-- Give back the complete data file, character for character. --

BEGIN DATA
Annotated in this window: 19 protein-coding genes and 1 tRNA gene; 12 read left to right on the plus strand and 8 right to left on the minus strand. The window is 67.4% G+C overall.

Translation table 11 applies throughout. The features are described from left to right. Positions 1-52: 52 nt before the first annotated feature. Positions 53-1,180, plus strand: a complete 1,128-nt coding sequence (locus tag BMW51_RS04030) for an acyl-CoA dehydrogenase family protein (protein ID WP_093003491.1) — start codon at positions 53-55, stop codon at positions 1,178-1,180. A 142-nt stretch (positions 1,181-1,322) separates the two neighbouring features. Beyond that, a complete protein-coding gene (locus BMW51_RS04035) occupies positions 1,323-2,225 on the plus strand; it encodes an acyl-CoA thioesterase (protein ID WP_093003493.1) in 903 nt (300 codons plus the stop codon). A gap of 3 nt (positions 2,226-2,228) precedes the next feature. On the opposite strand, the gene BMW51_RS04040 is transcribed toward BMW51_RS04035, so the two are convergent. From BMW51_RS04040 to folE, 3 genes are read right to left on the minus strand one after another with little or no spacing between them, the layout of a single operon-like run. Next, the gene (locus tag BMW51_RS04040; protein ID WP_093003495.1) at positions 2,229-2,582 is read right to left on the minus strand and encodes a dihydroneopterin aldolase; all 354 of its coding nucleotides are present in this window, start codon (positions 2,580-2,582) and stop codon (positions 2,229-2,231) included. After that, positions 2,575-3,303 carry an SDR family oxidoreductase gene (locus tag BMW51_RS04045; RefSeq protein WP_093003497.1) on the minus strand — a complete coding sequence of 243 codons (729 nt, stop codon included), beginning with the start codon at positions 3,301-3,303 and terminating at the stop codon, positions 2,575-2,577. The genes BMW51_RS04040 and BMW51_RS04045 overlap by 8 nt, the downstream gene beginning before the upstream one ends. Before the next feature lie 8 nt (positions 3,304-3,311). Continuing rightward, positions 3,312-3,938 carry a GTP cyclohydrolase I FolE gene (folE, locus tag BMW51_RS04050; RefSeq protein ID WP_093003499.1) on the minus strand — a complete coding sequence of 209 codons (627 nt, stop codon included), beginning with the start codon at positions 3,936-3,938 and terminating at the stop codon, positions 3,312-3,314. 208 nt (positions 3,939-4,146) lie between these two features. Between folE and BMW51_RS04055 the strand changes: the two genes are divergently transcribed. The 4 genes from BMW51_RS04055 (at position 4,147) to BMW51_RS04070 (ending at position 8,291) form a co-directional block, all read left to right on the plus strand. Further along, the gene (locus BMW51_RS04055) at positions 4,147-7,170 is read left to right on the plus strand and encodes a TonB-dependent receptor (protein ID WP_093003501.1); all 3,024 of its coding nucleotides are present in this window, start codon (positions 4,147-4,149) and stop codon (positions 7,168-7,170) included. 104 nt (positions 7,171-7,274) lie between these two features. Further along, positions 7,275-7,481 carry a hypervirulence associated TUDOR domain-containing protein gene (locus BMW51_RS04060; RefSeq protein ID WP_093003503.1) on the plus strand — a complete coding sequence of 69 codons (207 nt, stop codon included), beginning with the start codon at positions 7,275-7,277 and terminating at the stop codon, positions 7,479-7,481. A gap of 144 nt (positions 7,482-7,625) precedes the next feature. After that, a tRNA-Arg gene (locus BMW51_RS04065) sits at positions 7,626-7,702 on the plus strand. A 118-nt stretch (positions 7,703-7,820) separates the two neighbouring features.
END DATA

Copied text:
Annotated in this window: 19 protein-coding genes and 1 tRNA gene; 12 read left to right on the plus strand and 8 right to left on the minus strand. The window is 67.4% G+C overall.

Translation table 11 applies throughout. The features are described from left to right. Positions 1-52: 52 nt before the first annotated feature. Positions 53-1,180, plus strand: a complete 1,128-nt coding sequence (locus tag BMW51_RS04030) for an acyl-CoA dehydrogenase family protein (protein ID WP_093003491.1) — start codon at positions 53-55, stop codon at positions 1,178-1,180. A 142-nt stretch (positions 1,181-1,322) separates the two neighbouring features. Beyond that, a complete protein-coding gene (locus BMW51_RS04035) occupies positions 1,323-2,225 on the plus strand; it encodes an acyl-CoA thioesterase (protein ID WP_093003493.1) in 903 nt (300 codons plus the stop codon). A gap of 3 nt (positions 2,226-2,228) precedes the next feature. On the opposite strand, the gene BMW51_RS04040 is transcribed toward BMW51_RS04035, so the two are convergent. From BMW51_RS04040 to folE, 3 genes are read right to left on the minus strand one after another with little or no spacing between them, the layout of a single operon-like run. Next, the gene (locus tag BMW51_RS04040; protein ID WP_093003495.1) at positions 2,229-2,582 is read right to left on the minus strand and encodes a dihydroneopterin aldolase; all 354 of its coding nucleotides are present in this window, start codon (positions 2,580-2,582) and stop codon (positions 2,229-2,231) included. After that, positions 2,575-3,303 carry an SDR family oxidoreductase gene (locus tag BMW51_RS04045; RefSeq protein WP_093003497.1) on the minus strand — a complete coding sequence of 243 codons (729 nt, stop codon included), beginning with the start codon at positions 3,301-3,303 and terminating at the stop codon, positions 2,575-2,577. The genes BMW51_RS04040 and BMW51_RS04045 overlap by 8 nt, the downstream gene beginning before the upstream one ends. Before the next feature lie 8 nt (positions 3,304-3,311). Continuing rightward, positions 3,312-3,938 carry a GTP cyclohydrolase I FolE gene (folE, locus tag BMW51_RS04050; RefSeq protein ID WP_093003499.1) on the minus strand — a complete coding sequence of 209 codons (627 nt, stop codon included), beginning with the start codon at positions 3,936-3,938 and terminating at the stop codon, positions 3,312-3,314. 208 nt (positions 3,939-4,146) lie between these two features. Between folE and BMW51_RS04055 the strand changes: the two genes are divergently transcribed. The 4 genes from BMW51_RS04055 (at position 4,147) to BMW51_RS04070 (ending at position 8,291) form a co-directional block, all read left to right on the plus strand. Further along, the gene (locus BMW51_RS04055) at positions 4,147-7,170 is read left to right on the plus strand and encodes a TonB-dependent receptor (protein ID WP_093003501.1); all 3,024 of its coding nucleotides are present in this window, start codon (positions 4,147-4,149) and stop codon (positions 7,168-7,170) included. 104 nt (positions 7,171-7,274) lie between these two features. Further along, positions 7,275-7,481 carry a hypervirulence associated TUDOR domain-containing protein gene (locus BMW51_RS04060; RefSeq protein ID WP_093003503.1) on the plus strand — a complete coding sequence of 69 codons (207 nt, stop codon included), beginning with the start codon at positions 7,275-7,277 and terminating at the stop codon, positions 7,479-7,481. A gap of 144 nt (positions 7,482-7,625) precedes the next feature. After that, a tRNA-Arg gene (locus BMW51_RS04065) sits at positions 7,626-7,702 on the plus strand. A 118-nt stretch (positions 7,703-7,820) separates the two neighbouring features.